So, after-- I think it was seven years on the board. And every year, I was on the board, I was on the executive committee because I do everything a thousand percent. I ran for officer position, of treasurer. And, in our group, you sort of rise the ranks like a ladder. And every single election, I ran for executive committee, for officer positions, I was always contested because, I think, people think that I'm young and, you know, maybe not that smart. And then, I just destroy all my competition in elections because I really put the work in. And it's a lot like law firm marketing, you know, you identify your target audience which is voting members. And then you identify all the people who you know and you call them, and ask them to vote for you, and ask their friends to vote for you.

And then, another great tool I used was like email marketing. But you can't blast email 19,000 lawyers or else it's going to be spam, so I would divide up the list. I hired my stepdaughter to divide up the list of voters and divide them by firm. And then, I called my best friend at every firm and asked them to email that list and gave them a templated email. So, that kind of election experience is so valuable and it does bring you business because, when you're talking to people asking them to vote for you, they also want to send you work or, you know, they think of you when they have work to send.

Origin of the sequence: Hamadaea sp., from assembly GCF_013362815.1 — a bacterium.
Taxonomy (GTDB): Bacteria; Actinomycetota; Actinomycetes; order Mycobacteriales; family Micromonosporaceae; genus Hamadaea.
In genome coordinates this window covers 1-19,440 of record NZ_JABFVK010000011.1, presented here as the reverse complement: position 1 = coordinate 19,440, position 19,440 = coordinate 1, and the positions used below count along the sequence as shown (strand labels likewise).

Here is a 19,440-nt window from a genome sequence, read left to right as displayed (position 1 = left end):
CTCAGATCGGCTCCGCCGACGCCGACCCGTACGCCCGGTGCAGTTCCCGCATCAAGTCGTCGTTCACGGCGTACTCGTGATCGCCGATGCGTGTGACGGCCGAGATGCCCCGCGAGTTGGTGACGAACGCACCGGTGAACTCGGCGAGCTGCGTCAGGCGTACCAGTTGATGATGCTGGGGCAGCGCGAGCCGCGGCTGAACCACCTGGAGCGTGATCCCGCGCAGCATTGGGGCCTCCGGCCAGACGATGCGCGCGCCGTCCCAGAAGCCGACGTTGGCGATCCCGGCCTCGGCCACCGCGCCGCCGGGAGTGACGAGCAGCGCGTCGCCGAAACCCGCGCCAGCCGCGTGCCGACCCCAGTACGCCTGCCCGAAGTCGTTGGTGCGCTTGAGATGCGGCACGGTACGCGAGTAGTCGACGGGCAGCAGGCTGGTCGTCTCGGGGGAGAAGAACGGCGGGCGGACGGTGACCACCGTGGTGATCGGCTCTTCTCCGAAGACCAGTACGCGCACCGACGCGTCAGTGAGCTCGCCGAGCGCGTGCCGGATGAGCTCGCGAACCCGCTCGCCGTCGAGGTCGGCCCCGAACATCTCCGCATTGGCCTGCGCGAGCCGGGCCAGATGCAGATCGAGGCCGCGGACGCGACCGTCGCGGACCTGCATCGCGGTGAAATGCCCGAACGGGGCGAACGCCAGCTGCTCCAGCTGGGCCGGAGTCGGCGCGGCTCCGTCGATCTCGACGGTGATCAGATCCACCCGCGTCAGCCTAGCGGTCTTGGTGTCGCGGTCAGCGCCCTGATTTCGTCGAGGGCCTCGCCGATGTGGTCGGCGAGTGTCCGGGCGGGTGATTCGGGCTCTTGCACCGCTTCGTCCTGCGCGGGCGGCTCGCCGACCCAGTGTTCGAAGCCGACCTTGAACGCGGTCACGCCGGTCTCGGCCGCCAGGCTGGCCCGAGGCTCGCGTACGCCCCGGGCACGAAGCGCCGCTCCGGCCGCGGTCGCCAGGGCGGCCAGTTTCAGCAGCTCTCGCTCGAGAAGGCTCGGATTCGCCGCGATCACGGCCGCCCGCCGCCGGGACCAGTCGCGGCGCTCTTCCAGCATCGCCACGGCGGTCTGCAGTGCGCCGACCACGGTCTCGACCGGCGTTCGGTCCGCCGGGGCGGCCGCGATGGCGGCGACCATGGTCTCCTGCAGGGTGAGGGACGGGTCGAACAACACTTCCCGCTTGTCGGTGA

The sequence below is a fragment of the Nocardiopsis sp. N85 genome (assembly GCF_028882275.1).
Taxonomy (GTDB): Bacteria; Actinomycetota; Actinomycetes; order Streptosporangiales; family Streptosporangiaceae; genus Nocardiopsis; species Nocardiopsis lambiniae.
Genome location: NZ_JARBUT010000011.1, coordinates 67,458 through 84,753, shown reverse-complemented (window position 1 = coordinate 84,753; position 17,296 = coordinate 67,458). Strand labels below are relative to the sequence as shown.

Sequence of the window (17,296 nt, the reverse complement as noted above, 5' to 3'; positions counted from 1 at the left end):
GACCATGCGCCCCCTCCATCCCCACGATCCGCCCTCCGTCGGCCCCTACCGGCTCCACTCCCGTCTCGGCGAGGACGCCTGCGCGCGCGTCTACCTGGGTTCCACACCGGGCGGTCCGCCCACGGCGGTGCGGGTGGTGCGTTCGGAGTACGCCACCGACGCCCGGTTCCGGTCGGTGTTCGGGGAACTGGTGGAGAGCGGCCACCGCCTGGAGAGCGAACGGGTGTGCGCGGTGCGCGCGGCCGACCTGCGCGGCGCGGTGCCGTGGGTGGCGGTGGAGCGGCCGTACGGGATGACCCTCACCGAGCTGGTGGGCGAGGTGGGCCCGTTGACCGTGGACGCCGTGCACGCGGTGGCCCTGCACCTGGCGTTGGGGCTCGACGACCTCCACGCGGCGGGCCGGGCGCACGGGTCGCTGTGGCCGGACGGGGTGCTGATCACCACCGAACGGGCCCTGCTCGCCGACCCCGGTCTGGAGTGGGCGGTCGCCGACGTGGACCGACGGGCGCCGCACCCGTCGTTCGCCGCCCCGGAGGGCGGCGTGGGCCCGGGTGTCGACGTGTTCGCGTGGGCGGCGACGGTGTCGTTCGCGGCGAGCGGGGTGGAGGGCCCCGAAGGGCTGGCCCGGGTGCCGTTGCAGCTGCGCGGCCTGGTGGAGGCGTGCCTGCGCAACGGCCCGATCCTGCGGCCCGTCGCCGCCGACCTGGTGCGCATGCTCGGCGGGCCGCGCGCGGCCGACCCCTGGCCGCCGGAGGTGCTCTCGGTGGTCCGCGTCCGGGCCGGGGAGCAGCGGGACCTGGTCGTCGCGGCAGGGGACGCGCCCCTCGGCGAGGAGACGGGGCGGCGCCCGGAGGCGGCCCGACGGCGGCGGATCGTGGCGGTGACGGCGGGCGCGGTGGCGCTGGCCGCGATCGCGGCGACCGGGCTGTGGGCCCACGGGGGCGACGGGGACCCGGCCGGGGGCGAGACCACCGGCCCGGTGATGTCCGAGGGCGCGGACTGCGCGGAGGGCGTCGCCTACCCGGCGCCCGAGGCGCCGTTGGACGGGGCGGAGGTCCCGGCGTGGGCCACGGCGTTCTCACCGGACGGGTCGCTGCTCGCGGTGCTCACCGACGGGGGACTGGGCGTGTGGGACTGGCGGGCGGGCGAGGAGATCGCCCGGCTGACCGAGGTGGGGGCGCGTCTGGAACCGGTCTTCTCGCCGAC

Tyson:             I think that's great because I think a lot of times people wonder, “Oh, is there an ROI on me getting involved with the bar and all these other things?” So, I think that's good to hear. And because it's not just about ROI. You know, it's about, you know, giving back. And it's about, you know, supporting your bar and everything else.

So, I want to ask you about you’re in a very competitive market in Miami, and especially with what you do, there's a lot of silk‑stocking firms that you're competing with. So, I'm just curious, how do you differentiate yourself? Let's say that, you know, a business meets with you versus someone else, or one of the silk stocking firms, like how do you set yourself apart? I mean, obviously, you've done a lot with the bar and everything, that's great, but what is it that you say to these clients that convinces them to come over to you?

Jane:                It's a combination of value, client service, and care. And when I say value, the big firms they're billing out at, like, I think their associates bill at my rate which is 400 an hour. And the average rate, in our market, is 225. So, I'm above average but I'm below big law.

And I also don't waste time because, I have so many cases, I can't afford to grind a file that doesn't require attention, you know. I have to be really strategic about how we allocate our time and our resources. And that goes to the client's benefit because we're not billing up a file.

The average litigation, for us, earns about $40,000 in fees. And we always start with the calculus, whenever we do an intake, of How much is at stake? Is the defendant collectible? Do we have a basis for fees?